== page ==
Archives of "The BookBrowse Review": Reviews, previews, back-stories, news

March 03, 2021

Dear BookBrowsers,

Two books in this issue examine political idealism from different genres and very different perspectives. In The Spymaster of Baghdad, a powerful work of investigative journalism, Margaret Coker explores the lives and patriotic impulses of three young people living in post-Hussein Iraq. Brothers Harith and Munaf al-Sudani join a counterterrorism unit of an Iraqi security team, with the former taking part in a daring mission that required him to go undercover posing as a member of ISIS. Meanwhile, a bright young woman named Abrar al-Kubaisi radicalized through online conversations, joins the terrorist organization with a sincere belief that she is acting to the benefit of her country. Make sure to check out our Beyond the Book article, where we take a look at the reasons some women are drawn to ISIS despite its rigid gender ideology.

In Viet Thanh Nguyen's Pulitzer Prize-winning novel The Sympathizer, a nameless protagonist is a communist double agent living in the U.S. after the Vietnam War. In the highly anticipated sequel, The Committed, he has abandoned the principles and idealism that informed his behavior in the first book and embraced a belief in "Nothing" as he relocates to Paris and becomes involved in a drug ring. Can this nihilism sustain a life? Can the protagonist reconcile his identity as a Vietnamese man with his paternal roots in France despite the colonialist past between the two countries? Nguyen investigates these questions within a riveting story of criminal intrigue.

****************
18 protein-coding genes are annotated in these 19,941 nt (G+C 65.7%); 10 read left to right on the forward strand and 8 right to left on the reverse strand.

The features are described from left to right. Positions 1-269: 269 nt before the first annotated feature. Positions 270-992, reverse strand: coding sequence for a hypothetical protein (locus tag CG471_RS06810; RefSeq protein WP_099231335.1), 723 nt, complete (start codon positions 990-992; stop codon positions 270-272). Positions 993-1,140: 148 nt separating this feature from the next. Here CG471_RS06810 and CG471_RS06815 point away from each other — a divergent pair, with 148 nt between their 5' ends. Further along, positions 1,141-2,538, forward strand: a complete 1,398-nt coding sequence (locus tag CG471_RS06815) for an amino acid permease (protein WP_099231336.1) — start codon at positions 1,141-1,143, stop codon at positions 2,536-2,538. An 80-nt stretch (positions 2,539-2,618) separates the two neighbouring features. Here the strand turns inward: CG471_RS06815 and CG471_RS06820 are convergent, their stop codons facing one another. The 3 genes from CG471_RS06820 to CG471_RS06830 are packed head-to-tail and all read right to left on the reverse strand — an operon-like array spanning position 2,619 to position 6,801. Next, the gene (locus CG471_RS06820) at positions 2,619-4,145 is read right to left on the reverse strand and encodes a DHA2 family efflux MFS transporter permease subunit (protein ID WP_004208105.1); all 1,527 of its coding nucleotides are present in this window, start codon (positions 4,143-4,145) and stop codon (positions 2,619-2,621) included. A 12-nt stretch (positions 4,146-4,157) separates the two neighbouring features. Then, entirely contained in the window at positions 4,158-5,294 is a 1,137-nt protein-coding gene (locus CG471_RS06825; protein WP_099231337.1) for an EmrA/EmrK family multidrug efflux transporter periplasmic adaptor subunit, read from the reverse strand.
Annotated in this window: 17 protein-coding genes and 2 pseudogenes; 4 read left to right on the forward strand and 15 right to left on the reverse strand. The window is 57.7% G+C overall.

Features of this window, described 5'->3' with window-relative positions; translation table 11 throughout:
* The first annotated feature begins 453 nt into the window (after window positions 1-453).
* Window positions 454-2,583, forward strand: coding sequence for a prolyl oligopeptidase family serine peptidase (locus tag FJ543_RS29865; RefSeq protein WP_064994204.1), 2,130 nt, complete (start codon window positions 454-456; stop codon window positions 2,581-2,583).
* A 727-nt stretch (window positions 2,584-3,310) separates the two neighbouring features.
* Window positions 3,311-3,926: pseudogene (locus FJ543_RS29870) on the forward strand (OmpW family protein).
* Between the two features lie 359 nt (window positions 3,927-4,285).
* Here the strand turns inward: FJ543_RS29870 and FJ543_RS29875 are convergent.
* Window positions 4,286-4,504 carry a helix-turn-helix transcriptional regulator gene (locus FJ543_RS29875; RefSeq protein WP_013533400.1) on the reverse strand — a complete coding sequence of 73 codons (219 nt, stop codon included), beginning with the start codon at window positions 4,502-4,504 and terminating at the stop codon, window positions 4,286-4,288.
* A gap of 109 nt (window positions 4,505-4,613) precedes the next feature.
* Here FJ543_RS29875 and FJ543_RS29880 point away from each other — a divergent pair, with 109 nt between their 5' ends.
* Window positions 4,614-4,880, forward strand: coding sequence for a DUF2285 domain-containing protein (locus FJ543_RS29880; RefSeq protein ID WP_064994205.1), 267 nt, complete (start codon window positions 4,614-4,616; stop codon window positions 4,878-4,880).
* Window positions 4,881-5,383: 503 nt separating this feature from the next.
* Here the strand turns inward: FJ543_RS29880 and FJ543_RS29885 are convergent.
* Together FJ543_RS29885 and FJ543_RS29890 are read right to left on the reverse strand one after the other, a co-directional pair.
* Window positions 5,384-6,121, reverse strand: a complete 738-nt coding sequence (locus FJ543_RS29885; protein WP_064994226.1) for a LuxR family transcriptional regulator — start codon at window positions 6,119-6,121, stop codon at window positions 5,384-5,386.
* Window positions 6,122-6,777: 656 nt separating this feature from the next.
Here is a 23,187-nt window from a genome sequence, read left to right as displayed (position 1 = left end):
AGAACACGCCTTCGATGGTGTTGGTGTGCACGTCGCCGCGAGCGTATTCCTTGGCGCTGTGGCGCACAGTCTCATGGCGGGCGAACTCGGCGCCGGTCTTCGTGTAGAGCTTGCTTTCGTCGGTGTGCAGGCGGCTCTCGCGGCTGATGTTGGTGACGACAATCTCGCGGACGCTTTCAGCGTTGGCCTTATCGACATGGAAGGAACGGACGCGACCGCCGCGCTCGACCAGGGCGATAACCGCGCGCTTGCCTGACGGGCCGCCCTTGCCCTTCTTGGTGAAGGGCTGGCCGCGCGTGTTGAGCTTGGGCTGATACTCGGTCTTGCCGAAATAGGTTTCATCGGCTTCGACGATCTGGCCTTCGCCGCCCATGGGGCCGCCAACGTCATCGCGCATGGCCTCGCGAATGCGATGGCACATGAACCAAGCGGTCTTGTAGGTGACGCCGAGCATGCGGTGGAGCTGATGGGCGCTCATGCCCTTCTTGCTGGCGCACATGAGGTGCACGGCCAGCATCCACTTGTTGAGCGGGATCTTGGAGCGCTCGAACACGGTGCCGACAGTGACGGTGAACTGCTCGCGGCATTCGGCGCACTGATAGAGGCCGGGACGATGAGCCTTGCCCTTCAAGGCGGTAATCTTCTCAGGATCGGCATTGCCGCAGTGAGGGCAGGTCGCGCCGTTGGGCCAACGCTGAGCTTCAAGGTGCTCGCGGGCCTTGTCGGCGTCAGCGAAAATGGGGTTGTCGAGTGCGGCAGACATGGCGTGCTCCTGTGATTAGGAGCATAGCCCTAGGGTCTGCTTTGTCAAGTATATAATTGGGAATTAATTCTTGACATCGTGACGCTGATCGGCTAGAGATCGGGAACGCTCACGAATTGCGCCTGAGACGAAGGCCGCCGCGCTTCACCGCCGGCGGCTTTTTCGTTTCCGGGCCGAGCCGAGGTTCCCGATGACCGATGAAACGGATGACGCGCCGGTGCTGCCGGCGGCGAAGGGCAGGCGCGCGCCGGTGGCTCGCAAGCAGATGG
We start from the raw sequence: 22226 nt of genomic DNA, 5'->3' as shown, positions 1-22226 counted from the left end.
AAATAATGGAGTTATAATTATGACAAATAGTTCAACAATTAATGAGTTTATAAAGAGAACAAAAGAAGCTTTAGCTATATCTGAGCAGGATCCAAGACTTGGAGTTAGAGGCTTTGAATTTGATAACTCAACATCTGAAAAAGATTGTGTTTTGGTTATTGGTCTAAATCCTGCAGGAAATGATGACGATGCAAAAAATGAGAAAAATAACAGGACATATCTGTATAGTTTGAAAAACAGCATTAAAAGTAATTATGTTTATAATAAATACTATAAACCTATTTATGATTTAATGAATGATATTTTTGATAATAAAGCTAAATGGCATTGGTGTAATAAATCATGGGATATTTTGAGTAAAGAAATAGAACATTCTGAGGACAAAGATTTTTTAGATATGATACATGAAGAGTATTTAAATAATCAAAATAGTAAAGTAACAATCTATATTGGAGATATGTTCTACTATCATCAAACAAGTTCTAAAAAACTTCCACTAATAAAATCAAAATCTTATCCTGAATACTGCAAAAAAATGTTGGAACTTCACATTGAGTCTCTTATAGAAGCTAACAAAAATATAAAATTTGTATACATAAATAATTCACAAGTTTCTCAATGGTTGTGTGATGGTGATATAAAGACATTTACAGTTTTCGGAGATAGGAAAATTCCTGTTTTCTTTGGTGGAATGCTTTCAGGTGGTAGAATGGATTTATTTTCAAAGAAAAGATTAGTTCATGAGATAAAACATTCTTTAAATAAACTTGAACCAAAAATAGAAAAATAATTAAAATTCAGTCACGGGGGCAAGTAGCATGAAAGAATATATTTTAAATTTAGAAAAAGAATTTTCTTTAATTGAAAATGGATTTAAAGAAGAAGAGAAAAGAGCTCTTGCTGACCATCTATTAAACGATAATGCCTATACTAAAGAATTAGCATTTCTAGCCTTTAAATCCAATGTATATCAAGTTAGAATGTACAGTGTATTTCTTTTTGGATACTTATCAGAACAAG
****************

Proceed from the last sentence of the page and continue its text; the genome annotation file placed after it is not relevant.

We also review Klara and the Sun, the latest speculative novel from Nobel laureate Kazuo Ishiguro; and we have terrific pieces by Yusef Salaam about how he channeled his experience of being accused and wrongfully convicted of being one of the "Central Park Five" into the YA novel Punching the Air and with his co-author Ibi Zoboi on what drew her to collaborate on the novel. Plus, check out reviews of the latest paperback releases, previews of notable books publishing in the next two weeks, and a new Wordplay.

Enjoy and stay well.

Your editor,
Davina

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February 17, 2021

Dear BookBrowsers,

In this issue, we feature a few books with subject matter that may be challenging for some readers, but that are nevertheless important and extremely worthwhile. In Amelia Pang's debut work of nonfiction Made in China, the author explores the Chinese Laogai system, in which individuals who have committed crimes and those suspected of being political dissidents are imprisoned in forced labor camps. One of these supposed dissidents is a man named Sun Yi, who in 2012 managed to smuggle a note into a bag containing Halloween decorations he was forced to assemble — a note that made it into the hands of a woman living in Oregon. This book and Daniel Loedel's debut novel Hades, Argentina both contain frank descriptions of torture. Loedel's book is set in the titular South American country during the Dirty War of the 1970s-80s. In this review's Beyond the Book article, we discuss the U.S.-backed Operation Condor — a plot geared toward the targeting, kidnapping, torture and murder of suspected socialists across Latin America during this period.